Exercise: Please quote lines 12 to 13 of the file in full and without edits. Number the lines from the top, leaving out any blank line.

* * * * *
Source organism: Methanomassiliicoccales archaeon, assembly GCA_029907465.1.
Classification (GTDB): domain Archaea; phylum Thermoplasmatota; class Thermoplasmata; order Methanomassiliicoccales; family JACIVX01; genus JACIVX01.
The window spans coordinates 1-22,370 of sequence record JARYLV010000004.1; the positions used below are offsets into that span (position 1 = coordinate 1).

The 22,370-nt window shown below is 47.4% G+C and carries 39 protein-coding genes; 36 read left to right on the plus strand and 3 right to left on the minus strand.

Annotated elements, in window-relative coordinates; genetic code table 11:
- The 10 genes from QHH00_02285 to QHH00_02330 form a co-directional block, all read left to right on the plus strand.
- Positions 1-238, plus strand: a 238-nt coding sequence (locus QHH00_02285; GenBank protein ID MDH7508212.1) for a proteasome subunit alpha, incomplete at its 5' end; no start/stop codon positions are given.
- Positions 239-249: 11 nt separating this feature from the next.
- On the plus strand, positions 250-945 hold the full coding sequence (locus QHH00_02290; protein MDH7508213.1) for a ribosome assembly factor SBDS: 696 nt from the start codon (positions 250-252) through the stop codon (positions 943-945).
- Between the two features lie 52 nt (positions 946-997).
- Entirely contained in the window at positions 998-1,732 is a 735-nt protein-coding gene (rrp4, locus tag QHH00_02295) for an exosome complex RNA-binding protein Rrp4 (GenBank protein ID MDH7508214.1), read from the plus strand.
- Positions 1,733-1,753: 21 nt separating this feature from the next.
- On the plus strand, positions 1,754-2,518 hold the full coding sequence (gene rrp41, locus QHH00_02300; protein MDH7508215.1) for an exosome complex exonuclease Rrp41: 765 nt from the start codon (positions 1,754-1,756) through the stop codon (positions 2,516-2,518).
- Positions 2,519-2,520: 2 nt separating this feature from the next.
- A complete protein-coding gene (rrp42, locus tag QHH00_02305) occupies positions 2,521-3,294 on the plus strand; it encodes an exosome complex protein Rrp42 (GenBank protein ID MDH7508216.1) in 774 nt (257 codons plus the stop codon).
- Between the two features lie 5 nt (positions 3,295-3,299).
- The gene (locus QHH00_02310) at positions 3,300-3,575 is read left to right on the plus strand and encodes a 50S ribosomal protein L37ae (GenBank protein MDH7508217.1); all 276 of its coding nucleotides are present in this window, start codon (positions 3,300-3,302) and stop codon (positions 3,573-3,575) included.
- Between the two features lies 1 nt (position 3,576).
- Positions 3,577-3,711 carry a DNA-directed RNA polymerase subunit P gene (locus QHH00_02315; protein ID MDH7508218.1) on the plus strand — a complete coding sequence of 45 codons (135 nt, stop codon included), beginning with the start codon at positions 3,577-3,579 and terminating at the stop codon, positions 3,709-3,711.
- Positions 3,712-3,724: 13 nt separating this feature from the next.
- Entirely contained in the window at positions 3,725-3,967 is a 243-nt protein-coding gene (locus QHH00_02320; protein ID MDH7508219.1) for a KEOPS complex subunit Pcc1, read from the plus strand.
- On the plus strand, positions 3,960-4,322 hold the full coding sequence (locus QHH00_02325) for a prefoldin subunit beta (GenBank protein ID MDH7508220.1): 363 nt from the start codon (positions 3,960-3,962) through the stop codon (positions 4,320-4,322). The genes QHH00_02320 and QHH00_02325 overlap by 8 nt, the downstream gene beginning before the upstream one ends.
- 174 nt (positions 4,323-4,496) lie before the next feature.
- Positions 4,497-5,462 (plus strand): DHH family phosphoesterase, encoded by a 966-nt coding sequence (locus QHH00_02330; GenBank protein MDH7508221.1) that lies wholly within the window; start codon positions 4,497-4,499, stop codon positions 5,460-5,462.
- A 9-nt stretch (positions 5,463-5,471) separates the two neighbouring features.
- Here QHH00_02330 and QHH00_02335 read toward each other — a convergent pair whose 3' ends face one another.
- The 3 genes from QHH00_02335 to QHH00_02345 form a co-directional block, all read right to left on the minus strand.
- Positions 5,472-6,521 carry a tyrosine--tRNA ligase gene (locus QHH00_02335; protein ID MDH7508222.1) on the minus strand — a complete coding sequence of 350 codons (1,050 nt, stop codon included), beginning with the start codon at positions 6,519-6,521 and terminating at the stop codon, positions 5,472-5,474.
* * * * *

- Positions 1,733-1,753: 21 nt separating this feature from the next.
- On the plus strand, positions 1,754-2,518 hold the full coding sequence (gene rrp41, locus QHH00_02300; protein MDH7508215.1) for an exosome complex exonuclease Rrp41: 765 nt from the start codon (positions 1,754-1,756) through the stop codon (positions 2,516-2,518).